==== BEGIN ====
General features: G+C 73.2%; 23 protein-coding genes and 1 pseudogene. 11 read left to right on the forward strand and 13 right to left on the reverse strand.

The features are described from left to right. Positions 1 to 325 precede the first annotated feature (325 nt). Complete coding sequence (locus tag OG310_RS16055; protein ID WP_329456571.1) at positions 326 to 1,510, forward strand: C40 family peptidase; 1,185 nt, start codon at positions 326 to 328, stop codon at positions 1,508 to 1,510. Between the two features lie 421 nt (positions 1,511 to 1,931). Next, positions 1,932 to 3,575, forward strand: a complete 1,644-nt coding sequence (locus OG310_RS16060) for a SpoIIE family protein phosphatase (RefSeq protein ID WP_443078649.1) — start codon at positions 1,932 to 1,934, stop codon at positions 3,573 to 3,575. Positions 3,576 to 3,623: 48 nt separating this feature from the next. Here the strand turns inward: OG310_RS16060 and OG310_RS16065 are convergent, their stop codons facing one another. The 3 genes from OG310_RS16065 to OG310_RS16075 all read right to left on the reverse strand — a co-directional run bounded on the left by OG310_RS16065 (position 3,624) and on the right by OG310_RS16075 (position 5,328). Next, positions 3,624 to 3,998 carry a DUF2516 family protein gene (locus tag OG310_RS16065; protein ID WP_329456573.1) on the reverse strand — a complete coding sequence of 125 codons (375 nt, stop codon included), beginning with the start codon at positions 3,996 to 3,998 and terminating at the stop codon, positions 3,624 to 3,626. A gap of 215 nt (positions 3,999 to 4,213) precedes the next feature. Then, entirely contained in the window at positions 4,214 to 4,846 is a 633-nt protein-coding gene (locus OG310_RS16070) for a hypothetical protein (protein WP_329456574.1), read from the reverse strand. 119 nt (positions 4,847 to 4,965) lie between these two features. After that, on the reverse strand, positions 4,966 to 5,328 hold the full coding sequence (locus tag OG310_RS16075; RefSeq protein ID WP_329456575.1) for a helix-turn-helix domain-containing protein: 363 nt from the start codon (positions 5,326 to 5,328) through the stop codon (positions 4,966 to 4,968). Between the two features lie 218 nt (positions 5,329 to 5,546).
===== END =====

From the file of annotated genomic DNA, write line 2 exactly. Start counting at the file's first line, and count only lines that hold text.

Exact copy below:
The features are described from left to right. Positions 1 to 325 precede the first annotated feature (325 nt). Complete coding sequence (locus tag OG310_RS16055; protein ID WP_329456571.1) at positions 326 to 1,510, forward strand: C40 family peptidase; 1,185 nt, start codon at positions 326 to 328, stop codon at positions 1,508 to 1,510. Between the two features lie 421 nt (positions 1,511 to 1,931). Next, positions 1,932 to 3,575, forward strand: a complete 1,644-nt coding sequence (locus OG310_RS16060) for a SpoIIE family protein phosphatase (RefSeq protein ID WP_443078649.1) — start codon at positions 1,932 to 1,934, stop codon at positions 3,573 to 3,575. Positions 3,576 to 3,623: 48 nt separating this feature from the next. Here the strand turns inward: OG310_RS16060 and OG310_RS16065 are convergent, their stop codons facing one another. The 3 genes from OG310_RS16065 to OG310_RS16075 all read right to left on the reverse strand — a co-directional run bounded on the left by OG310_RS16065 (position 3,624) and on the right by OG310_RS16075 (position 5,328). Next, positions 3,624 to 3,998 carry a DUF2516 family protein gene (locus tag OG310_RS16065; protein ID WP_329456573.1) on the reverse strand — a complete coding sequence of 125 codons (375 nt, stop codon included), beginning with the start codon at positions 3,996 to 3,998 and terminating at the stop codon, positions 3,624 to 3,626. A gap of 215 nt (positions 3,999 to 4,213) precedes the next feature. Then, entirely contained in the window at positions 4,214 to 4,846 is a 633-nt protein-coding gene (locus OG310_RS16070) for a hypothetical protein (protein WP_329456574.1), read from the reverse strand. 119 nt (positions 4,847 to 4,965) lie between these two features. After that, on the reverse strand, positions 4,966 to 5,328 hold the full coding sequence (locus tag OG310_RS16075; RefSeq protein ID WP_329456575.1) for a helix-turn-helix domain-containing protein: 363 nt from the start codon (positions 5,326 to 5,328) through the stop codon (positions 4,966 to 4,968). Between the two features lie 218 nt (positions 5,329 to 5,546).